Selected Works

TV Appearances
Dr. Fogelman is featured on an episode of The Leon Charney Report that discusses psychology as it relates to Holocaust survivors and their families.
Essays
The rescuers of Jews during the Holocaust were motivated for varying reasons. Once a person became a rescuer, a different self was formed. This essay explores their lives before, during and after the war.
Eva Fogelman gives a psychological perspective of the lives of hidden children both during and after the Holocaust.
An exploration of the mourning process as a creative process for female descendants of Holocaust survivors.
Films
An award-winning documentary about the lives of young adults whose parents survived the Holocaust as they grapple with finding out what happened to their parents and how it has shaped their lives.

"The Rescuer Self"

Excerpt from "The Rescuer Self":
"Rescue of Jews under the Nazis was, in psychological parlance, a "rare behavior." Among a population of 700 million in Germany and the occupied countries, the thousands who risked their lives to save Jews and others from Nazi persecution constituted an aberration from the norm. The majority remained passive bystanders; many actively collaborated in the Final Solution.

The diversity among the rescuers of Jews during the Holocaust is enough to dissuade any social scientist from generalizations about motivation. However, systematic analysis of their family backgrounds, personalities and situations begins to suggest a way of understanding what enabled from people to take extraordinary risks to save the lives of others.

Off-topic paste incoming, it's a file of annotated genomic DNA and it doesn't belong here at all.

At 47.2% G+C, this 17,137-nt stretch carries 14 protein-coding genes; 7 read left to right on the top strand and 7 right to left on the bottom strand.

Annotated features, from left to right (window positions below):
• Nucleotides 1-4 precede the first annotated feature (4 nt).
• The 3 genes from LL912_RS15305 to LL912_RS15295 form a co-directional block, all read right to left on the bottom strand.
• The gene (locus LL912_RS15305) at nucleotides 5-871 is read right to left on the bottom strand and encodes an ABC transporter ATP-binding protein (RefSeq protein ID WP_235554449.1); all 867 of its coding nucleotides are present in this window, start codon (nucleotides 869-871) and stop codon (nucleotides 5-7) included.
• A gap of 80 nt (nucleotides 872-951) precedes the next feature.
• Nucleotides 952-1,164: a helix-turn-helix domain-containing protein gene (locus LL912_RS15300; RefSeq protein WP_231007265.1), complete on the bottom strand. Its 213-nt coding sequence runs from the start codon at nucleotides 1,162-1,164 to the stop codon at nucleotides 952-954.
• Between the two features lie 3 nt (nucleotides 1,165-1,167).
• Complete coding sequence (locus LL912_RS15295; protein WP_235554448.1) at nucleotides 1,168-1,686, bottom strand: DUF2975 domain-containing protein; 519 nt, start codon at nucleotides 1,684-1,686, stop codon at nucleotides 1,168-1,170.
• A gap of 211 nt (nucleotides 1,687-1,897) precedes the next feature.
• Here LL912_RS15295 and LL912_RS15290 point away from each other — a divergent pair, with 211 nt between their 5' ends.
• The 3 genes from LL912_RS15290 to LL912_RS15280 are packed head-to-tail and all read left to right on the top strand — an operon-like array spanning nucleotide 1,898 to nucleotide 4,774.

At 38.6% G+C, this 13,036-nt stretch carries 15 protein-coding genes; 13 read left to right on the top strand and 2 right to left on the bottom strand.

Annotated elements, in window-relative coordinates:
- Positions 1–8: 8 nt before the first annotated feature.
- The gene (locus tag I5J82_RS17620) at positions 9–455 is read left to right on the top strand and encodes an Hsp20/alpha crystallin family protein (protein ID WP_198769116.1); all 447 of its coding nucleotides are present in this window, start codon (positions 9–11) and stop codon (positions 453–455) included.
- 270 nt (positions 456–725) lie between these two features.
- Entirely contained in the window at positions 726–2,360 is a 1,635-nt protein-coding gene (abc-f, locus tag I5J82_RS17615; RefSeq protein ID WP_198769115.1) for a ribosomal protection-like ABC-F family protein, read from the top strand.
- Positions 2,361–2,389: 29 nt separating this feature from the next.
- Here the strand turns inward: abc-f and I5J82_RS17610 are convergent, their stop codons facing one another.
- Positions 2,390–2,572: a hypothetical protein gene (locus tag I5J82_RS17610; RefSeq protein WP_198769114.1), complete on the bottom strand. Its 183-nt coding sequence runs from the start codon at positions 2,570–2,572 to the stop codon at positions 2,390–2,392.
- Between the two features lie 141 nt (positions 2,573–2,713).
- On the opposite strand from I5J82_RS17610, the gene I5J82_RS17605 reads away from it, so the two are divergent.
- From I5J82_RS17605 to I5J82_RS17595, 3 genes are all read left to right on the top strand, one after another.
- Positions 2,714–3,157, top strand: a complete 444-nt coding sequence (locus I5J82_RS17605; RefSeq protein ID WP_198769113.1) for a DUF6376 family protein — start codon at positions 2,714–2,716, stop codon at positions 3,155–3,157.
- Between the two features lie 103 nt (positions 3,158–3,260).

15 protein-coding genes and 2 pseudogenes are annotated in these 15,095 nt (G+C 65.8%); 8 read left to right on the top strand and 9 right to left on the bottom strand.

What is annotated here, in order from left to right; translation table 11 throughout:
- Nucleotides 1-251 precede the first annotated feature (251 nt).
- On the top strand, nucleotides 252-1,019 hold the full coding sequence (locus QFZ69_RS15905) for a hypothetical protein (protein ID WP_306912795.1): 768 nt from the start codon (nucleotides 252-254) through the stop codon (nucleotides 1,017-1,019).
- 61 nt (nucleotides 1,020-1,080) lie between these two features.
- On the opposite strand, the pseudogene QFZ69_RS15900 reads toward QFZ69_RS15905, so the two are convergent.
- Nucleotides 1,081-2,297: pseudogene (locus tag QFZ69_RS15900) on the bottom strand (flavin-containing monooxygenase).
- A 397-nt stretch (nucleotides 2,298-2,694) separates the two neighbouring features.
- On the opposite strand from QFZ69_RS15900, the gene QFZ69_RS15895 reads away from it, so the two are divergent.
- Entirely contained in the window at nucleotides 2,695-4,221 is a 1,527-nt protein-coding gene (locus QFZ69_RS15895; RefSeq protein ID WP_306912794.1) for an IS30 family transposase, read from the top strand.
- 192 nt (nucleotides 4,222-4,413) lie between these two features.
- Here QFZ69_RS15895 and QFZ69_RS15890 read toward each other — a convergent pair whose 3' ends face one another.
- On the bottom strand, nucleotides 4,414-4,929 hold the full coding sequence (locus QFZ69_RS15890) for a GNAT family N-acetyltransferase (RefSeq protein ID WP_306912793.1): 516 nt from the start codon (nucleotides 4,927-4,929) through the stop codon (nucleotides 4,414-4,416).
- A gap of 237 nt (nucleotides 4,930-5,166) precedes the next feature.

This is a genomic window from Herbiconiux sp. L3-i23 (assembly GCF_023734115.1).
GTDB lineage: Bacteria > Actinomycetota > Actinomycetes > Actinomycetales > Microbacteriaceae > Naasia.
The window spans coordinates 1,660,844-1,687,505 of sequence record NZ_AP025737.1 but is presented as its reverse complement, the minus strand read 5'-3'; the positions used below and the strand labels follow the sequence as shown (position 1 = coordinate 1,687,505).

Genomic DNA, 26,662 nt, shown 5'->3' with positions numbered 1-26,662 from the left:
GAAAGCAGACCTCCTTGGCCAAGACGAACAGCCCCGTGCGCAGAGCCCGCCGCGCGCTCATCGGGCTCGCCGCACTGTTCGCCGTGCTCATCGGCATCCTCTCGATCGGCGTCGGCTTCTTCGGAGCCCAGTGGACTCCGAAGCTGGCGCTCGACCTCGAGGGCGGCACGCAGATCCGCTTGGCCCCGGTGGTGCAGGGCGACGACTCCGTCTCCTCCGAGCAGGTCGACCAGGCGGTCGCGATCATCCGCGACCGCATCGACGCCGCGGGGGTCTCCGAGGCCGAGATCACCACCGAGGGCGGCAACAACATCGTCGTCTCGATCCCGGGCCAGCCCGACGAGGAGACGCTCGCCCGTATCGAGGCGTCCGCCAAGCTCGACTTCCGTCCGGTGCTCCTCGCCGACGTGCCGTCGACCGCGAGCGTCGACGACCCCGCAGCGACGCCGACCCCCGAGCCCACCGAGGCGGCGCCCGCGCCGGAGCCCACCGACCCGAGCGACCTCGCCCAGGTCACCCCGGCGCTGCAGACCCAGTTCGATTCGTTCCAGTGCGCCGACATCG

Through the rescuing relationship, the values and innermost core of the rescuer were expressed. That core was nurtured in childhood, came to full expression during the Holocaust, and then continued in the postwar years as an integral part of the rescuer’s identity, as, in essence, a rescuer self.

Most rescuers acknowledge that the initial act of such behavior was not premeditated and planned. Whether gradual or sudden, there was little mulling over of the moral dilemmas, conflicts, and life and death consequences involved in the decision to help. The decision to harbor Jews in extremis was often an impulsive response to an immediate situation—the reflection of an integrated self.

The ability to see beyond Nazi propaganda, to strip away the gauze of Nazi euphemisms, and to recognize that innocents were being murdered lies at the heart of what distinguishes most rescuers from the bystanders. It was the necessary first step that made the ensuing rescue activity possible and, in some cases, inevitable. What is disputed among researchers is how one develops this ability to see things differently. Some suggest that awareness of the imminent death of the Jews was a cognitive process that was not influenced by learned values or early socialization. Most, however, emphasize the influence of early experiences, values, and the immediate situation, all of which may have impeded or enhanced the possibility to help."